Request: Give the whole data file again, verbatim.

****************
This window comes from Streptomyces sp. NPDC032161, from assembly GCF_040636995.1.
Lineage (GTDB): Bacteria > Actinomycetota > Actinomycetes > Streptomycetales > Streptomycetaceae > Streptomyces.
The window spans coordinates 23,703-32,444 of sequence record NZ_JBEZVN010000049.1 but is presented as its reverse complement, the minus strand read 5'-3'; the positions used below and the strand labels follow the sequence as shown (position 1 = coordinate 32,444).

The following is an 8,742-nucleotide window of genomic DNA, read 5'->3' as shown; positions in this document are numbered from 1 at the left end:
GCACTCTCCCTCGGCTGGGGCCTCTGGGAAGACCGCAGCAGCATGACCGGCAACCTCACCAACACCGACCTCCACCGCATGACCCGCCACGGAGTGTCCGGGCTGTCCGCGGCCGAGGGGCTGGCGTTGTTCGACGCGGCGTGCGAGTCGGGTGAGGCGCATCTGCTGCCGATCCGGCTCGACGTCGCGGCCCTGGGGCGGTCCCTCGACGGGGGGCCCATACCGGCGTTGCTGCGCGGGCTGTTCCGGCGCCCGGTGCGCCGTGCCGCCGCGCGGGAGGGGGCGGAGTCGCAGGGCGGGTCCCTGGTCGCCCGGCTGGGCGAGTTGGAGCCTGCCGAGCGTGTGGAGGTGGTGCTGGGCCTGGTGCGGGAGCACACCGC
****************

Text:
This window comes from Streptomyces sp. NPDC032161, from assembly GCF_040636995.1.
Lineage (GTDB): Bacteria > Actinomycetota > Actinomycetes > Streptomycetales > Streptomycetaceae > Streptomyces.
The window spans coordinates 23,703-32,444 of sequence record NZ_JBEZVN010000049.1 but is presented as its reverse complement, the minus strand read 5'-3'; the positions used below and the strand labels follow the sequence as shown (position 1 = coordinate 32,444).

The following is an 8,742-nucleotide window of genomic DNA, read 5'->3' as shown; positions in this document are numbered from 1 at the left end:
GCACTCTCCCTCGGCTGGGGCCTCTGGGAAGACCGCAGCAGCATGACCGGCAACCTCACCAACACCGACCTCCACCGCATGACCCGCCACGGAGTGTCCGGGCTGTCCGCGGCCGAGGGGCTGGCGTTGTTCGACGCGGCGTGCGAGTCGGGTGAGGCGCATCTGCTGCCGATCCGGCTCGACGTCGCGGCCCTGGGGCGGTCCCTCGACGGGGGGCCCATACCGGCGTTGCTGCGCGGGCTGTTCCGGCGCCCGGTGCGCCGTGCCGCCGCGCGGGAGGGGGCGGAGTCGCAGGGCGGGTCCCTGGTCGCCCGGCTGGGCGAGTTGGAGCCTGCCGAGCGTGTGGAGGTGGTGCTGGGCCTGGTGCGGGAGCACACCGC